But what I really wanted to focus on in this post is allowing my writing students to have some deliberate practice with engaging in the academic conversation–the type of dialogue that I want them to have with the sources that they are integrating into their blog posts. By far the most effective method for teaching students the type of summary and response that all academic writing engages in that I’ve used is Gerald Graff and Cathy Birkenstein’s “The say/I say/So what?” method. But even with providing them with the templates from the book, my freshmen still struggle with how to effectively agree with someone (and disagreeing they won’t touch with a thirty-nine and half foot pole). So I designed a couple of different spaces  that allow them some deliberate practice with agreeing and disagreeing with their peers in preparation for agreeing and disagreeing with their sources.

We begin with a safe zone–the physical classroom–and a buddy system–peer groups–for testing the academic conversation waters. Students are grouped from the very first class meeting with 3-4 peers with whom they will stay for the whole term (I’ve considered the idea of rotating group members, as some instructors do, but once students become comfortable with each other, I think fear of failure decreases dramatically, so right now I’m opting for building a layer of protection with the peer groups). Their groups are where they will test out their ideas, bounce around arguments, and receive feedback during the entire process of brainstorming, drafting, revising, and publishing a piece of writing. I’ve spent quite a few semesters eavesdropping on the conversations that go on during these group sessions and am always surprised at how honest students will be with a small group of peers, especially once they have connected with each other and realize that everyone else is just as lost as they are when it comes to this academic writing thing.

Once students are pretty secure about their ideas and how best to communicate them, they publish their piece on their blog. I won’t spend time here discussing the benefits of having students blog. There are pros and cons and I have weighed them both and tried various methods and have had overwhelming success with public student blogs, both in terms of the quality of the students’ ideas and their writing and in terms of the feedback from the students on the positive impact of blogging on their feelings about writing. Among the many reasons why I require my students to blog, one is the dialogue that it creates around the students’ own writing. That’s the whole purpose of a public blog–to generate a discussion about an issue or topic. How much more exciting do you think students find it that their writing will be read and discussed by their peers rather than unceremoniously tossed in the trash after a cursory once-over by their profs? Just ask your students this question and see what happens. And if it doesn’t excite them, then you need to find something that does and that may not involve blogging (but that’s okay, there’s other ways to skin a cat).

The point of publishing their writing on their blog is so that the entire class has an opportunity to read what they have to say and respond to it in some way. So I require students to read and respond to at least three peers’ blog posts each week (I’m currently trying out a system of rotating students between the roles of bloggers and readers/commenters; I’ll let you know how that turns out and whether I’ll make it a regular practice or not). I give them some guidelines on how to comment on a blog post using a handout on commenting in online discussions that I found online and remixed to focus on blog comments. And then I let them practice–deliberatively. And I model effective blog commenting by commenting myself (more on the importance of role models in the skatepark later). One thing I’m trying out this summer is having students use Storify to create annotated bibliographies for their research, embed their “stories” in their blog, and then read and comment on each others’ bibliographies. So far, I think it’s working. Here’s a snippet from the comments on a student’s annotated bibliography post:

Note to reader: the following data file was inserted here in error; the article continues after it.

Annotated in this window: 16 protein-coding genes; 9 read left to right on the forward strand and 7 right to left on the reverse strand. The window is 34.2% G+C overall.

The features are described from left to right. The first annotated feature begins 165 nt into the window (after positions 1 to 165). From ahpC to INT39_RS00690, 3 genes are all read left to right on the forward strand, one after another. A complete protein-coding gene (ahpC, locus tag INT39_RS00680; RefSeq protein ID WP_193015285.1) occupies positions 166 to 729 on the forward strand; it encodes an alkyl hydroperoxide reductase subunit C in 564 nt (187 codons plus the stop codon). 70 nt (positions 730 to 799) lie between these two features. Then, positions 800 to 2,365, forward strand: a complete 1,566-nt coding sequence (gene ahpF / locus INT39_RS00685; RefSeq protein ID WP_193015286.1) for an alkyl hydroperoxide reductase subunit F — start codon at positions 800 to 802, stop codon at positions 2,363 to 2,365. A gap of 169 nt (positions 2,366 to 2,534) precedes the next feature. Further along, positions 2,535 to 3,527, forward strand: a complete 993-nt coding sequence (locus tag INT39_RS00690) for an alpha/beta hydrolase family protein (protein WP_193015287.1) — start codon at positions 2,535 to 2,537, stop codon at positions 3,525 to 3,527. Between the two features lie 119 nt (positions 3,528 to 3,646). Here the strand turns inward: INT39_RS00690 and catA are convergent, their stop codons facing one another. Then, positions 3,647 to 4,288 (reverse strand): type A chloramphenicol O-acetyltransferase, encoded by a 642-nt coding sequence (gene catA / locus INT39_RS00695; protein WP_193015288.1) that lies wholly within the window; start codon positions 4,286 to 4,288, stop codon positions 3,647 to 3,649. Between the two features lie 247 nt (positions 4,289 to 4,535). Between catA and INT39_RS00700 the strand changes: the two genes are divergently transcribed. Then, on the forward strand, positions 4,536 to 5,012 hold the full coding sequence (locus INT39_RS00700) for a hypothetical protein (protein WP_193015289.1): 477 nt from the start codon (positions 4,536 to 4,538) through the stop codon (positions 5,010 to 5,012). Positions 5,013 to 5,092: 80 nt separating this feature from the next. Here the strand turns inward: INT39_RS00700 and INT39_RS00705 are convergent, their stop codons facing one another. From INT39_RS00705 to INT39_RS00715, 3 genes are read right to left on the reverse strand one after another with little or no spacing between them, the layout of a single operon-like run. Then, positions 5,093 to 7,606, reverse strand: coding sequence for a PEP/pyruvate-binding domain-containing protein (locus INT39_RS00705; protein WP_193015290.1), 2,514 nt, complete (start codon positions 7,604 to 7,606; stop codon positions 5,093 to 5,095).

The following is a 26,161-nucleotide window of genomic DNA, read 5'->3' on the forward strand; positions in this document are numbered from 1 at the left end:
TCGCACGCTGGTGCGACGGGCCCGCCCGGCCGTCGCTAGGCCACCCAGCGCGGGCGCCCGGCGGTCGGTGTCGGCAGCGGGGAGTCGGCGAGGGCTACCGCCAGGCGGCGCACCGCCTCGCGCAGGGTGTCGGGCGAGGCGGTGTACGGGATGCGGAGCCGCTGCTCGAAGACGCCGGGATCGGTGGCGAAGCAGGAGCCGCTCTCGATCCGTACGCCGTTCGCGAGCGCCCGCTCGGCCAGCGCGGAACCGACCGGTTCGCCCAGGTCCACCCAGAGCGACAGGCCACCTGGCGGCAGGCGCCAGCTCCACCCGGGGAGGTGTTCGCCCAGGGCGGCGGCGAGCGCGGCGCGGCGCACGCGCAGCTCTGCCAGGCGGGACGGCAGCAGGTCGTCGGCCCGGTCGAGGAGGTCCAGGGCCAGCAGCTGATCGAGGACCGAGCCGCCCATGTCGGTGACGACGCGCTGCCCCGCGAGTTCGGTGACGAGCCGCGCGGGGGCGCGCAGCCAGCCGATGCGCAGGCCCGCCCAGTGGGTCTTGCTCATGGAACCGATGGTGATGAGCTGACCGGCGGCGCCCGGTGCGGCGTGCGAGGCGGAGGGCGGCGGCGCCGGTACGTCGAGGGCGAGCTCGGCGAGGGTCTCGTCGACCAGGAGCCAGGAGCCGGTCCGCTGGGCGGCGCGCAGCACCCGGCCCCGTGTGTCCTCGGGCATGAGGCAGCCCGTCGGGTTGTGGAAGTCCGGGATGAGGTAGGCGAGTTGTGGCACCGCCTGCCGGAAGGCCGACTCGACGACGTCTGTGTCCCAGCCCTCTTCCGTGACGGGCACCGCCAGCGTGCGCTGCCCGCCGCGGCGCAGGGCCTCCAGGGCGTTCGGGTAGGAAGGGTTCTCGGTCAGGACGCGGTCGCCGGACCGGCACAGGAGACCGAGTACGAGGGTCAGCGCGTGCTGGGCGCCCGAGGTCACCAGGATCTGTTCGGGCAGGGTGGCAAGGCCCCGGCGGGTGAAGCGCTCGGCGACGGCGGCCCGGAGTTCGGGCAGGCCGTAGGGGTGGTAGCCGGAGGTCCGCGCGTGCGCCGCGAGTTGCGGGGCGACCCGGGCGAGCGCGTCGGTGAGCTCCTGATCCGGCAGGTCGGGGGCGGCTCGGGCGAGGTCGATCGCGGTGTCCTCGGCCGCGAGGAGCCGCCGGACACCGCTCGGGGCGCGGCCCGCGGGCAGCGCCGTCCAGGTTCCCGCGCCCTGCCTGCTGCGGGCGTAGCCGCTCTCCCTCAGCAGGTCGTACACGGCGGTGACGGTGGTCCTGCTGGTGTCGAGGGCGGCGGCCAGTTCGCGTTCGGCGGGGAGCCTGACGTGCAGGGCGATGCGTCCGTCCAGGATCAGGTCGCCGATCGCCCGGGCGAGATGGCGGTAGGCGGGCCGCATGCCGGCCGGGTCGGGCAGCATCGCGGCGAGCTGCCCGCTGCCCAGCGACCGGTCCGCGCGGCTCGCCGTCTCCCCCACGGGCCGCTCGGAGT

There are a couple of things going on here (all good, I think). Students are practicing agreeing and disagreeing with each other and they are providing feedback on the reliability and relevancy of research sources. The hope is that they will internalize these assessment skills and learn to apply them to their own research and writing practice.

That’s my hope, anyway. I don’t expect these kinds of comments from every student with every blog post. Some will get it faster than others. Some will not get it until the very end. Some may never get it (but hopefully will down the road if they get another instructor who’s willing to provide them the chance to try). And that’s okay. I’ve provided them with the space to practice in, some guidelines on how to know when they’ve got it right, and the freedom to try and fail as many times as they need to to get it right. If they learn anything, I hope it’s that it’s okay to suck at something when you try it the first time and that it doesn’t mean you can’t get better at it, and maybe even great at it, with a little deliberate practice.

I’m interested in how others are integrating deliberate practice into their classrooms and which methods you’ve found effective and ineffective. So, please share your ideas, stories, and questions. After all, students aren’t the only ones who benefit from deliberate practice.